Hard times for Latino construction

Dan Grech Feb 27, 2008
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Hard times for Latino construction

Dan Grech Feb 27, 2008
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Doug Krizner: Later this morning, we’ll get the numbers on new home sales for January. It’s likely we’ll see more evidence of a building industry still in the dumps.

Just a year ago, this business was a goldmine, especially for Latino construction workers. Two out of every three new construction jobs were filled by Hispanics. Cities like Las Vegas, Phoenix and Miami became meccas for tens of thousands of recently arrived immigrants. So how are they biding their time these days? From the Americas Desk at WLRN in Miami, we sent Marketplace’s Dan Grech to find out.


Dan Grech: At its height, the construction industry employed 1 in 4 Hispanic workers. That’s 3 million people with well-paying jobs — 3 million families that could, for perhaps the first time, aspire to some middle-class comforts. What a difference a year makes.

Rakesh Kochhar is a researcher with the Pew Hispanic Center:

Rakesh Kochhar: The construction sector went from being a leading contributor to employment growth to a leading source of unemployment. Whatever gains they had appear to have been wiped away in the space of this past year.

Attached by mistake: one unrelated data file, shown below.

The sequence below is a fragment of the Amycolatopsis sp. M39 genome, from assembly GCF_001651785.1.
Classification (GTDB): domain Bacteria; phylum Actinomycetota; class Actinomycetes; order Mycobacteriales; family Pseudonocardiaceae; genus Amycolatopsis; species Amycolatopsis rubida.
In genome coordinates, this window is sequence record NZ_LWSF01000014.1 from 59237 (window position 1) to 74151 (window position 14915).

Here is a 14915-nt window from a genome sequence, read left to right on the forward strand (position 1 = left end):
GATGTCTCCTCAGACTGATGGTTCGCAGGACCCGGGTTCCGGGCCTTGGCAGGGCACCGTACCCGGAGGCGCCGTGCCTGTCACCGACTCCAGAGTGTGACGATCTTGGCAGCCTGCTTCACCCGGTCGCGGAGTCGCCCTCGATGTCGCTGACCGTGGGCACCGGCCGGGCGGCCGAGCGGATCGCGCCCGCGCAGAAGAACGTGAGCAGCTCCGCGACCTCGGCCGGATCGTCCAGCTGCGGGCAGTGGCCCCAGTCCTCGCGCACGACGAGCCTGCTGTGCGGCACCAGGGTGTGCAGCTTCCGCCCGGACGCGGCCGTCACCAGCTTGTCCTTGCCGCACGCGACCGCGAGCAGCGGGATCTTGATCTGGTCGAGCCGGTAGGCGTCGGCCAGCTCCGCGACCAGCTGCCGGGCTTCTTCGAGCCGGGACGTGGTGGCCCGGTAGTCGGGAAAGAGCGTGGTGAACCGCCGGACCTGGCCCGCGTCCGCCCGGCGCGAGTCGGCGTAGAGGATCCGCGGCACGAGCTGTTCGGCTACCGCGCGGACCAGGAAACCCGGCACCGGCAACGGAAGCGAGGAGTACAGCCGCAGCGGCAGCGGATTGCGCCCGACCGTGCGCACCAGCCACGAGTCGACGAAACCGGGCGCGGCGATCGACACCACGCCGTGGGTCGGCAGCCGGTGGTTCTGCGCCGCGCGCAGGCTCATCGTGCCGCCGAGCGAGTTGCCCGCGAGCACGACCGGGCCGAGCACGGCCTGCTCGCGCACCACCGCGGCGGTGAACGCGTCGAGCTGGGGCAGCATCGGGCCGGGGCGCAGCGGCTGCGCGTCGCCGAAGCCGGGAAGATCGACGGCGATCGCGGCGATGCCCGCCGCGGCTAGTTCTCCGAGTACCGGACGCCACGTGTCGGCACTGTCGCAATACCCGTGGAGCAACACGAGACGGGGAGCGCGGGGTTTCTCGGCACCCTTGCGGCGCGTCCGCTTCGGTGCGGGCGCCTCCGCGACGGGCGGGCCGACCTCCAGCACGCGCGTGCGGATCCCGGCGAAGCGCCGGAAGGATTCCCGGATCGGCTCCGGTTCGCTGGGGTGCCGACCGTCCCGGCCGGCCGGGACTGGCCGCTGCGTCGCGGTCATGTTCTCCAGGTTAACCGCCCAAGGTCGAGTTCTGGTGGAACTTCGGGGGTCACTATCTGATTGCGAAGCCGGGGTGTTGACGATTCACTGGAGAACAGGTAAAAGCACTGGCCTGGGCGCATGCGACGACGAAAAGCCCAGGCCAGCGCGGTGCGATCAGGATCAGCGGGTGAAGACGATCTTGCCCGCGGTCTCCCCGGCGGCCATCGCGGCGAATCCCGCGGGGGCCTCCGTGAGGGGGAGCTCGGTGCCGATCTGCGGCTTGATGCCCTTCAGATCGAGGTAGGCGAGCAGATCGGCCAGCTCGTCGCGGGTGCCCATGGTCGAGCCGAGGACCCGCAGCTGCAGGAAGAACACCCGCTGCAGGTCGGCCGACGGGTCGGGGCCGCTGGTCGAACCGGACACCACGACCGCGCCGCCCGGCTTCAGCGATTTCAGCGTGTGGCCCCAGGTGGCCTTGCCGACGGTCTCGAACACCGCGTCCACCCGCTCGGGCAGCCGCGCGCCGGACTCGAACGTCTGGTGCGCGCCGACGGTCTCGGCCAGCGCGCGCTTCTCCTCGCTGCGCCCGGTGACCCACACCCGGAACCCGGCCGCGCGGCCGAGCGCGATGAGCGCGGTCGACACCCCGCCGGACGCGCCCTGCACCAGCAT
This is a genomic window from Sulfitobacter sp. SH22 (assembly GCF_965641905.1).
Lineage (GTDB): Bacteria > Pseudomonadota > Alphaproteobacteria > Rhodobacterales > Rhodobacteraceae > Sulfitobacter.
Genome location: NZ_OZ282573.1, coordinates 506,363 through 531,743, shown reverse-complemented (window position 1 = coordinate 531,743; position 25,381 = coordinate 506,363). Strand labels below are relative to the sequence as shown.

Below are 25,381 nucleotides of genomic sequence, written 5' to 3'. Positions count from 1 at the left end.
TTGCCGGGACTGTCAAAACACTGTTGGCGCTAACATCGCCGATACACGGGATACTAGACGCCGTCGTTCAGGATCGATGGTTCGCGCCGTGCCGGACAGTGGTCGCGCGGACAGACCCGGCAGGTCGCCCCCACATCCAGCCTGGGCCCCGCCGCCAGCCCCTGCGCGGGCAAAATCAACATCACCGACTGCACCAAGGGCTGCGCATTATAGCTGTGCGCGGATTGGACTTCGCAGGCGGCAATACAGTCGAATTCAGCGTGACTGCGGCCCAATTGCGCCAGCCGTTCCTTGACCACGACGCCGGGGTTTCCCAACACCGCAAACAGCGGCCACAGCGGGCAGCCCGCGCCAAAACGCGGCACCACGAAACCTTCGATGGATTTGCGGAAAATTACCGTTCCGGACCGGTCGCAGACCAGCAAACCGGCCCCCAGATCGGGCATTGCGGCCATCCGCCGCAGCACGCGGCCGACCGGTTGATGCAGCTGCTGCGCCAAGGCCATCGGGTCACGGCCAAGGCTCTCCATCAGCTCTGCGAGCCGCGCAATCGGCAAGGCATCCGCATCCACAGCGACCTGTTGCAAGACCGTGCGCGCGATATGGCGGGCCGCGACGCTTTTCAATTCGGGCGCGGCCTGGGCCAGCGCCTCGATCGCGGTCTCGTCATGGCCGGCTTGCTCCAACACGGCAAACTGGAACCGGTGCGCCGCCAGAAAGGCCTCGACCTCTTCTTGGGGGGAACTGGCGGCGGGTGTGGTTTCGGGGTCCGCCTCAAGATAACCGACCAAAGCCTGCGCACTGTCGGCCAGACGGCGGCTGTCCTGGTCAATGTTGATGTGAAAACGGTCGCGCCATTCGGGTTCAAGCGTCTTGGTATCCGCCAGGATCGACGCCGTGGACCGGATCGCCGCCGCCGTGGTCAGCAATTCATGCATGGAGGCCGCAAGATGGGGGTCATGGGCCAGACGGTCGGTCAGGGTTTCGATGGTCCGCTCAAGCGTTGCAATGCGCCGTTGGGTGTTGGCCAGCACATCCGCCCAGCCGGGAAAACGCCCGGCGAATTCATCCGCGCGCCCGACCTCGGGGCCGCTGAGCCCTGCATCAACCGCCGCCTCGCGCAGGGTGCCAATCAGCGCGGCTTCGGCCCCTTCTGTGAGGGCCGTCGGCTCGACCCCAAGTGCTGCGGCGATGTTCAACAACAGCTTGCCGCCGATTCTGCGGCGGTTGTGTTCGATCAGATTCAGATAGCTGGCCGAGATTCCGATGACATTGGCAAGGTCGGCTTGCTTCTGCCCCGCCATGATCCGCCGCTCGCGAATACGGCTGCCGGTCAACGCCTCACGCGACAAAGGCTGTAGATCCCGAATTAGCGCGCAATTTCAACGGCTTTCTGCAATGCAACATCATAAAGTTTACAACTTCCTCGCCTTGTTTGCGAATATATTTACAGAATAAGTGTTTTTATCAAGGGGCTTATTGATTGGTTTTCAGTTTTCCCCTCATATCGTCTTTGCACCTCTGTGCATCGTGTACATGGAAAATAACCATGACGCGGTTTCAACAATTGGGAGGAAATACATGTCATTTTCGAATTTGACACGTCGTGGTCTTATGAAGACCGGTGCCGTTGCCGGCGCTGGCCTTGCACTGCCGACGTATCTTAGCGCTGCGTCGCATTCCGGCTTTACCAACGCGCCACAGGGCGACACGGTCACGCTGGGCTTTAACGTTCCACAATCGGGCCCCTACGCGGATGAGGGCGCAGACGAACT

Homestead is a sprawling bedroom community near Miami. When the economy was healthy, Homestead was the fastest growing city of its size in the nation, and a magnet for Hispanic laborers. Now, it’s a way station for ex-construction workers like Tomas Diaz.

Diaz laid floors and built roofs for $14 an hour — enough to get married and start a family. Now, he now cuts lawns for $8 an hour.

Diaz (voice of interpreter): I don’t know what to do with all these bills that keep coming month after month. You start to think, do I pay this bill, or do I buy food?

Many ex-construction workers in Homestead have turned to farm work. Others are day laborers or landscapers.

Hector Sales manages a run-down apartment building on the edge of town. He spent a recent morning trying to salvage some old electric coil ovens. The building once teemed with workers. Now, it’s almost empty.

Jonathan Fried runs We Count!, a Homestead community organization:

Jonathan Fried: People need to move to survive. And if they don’t find work here, they’re gonna move elsewhere.

Pew’s Rakesh Kochhar says some Hispanics are getting a new start.

Kochhar: One small surprise is the growth of Hispanic employment in education and health services — more white-collar work.

Kochhar says Hispanics often work the lowest paying jobs in those industries. Still, there are opportunities to move up.

In Homestead, I’m Dan Grech for Marketplace.

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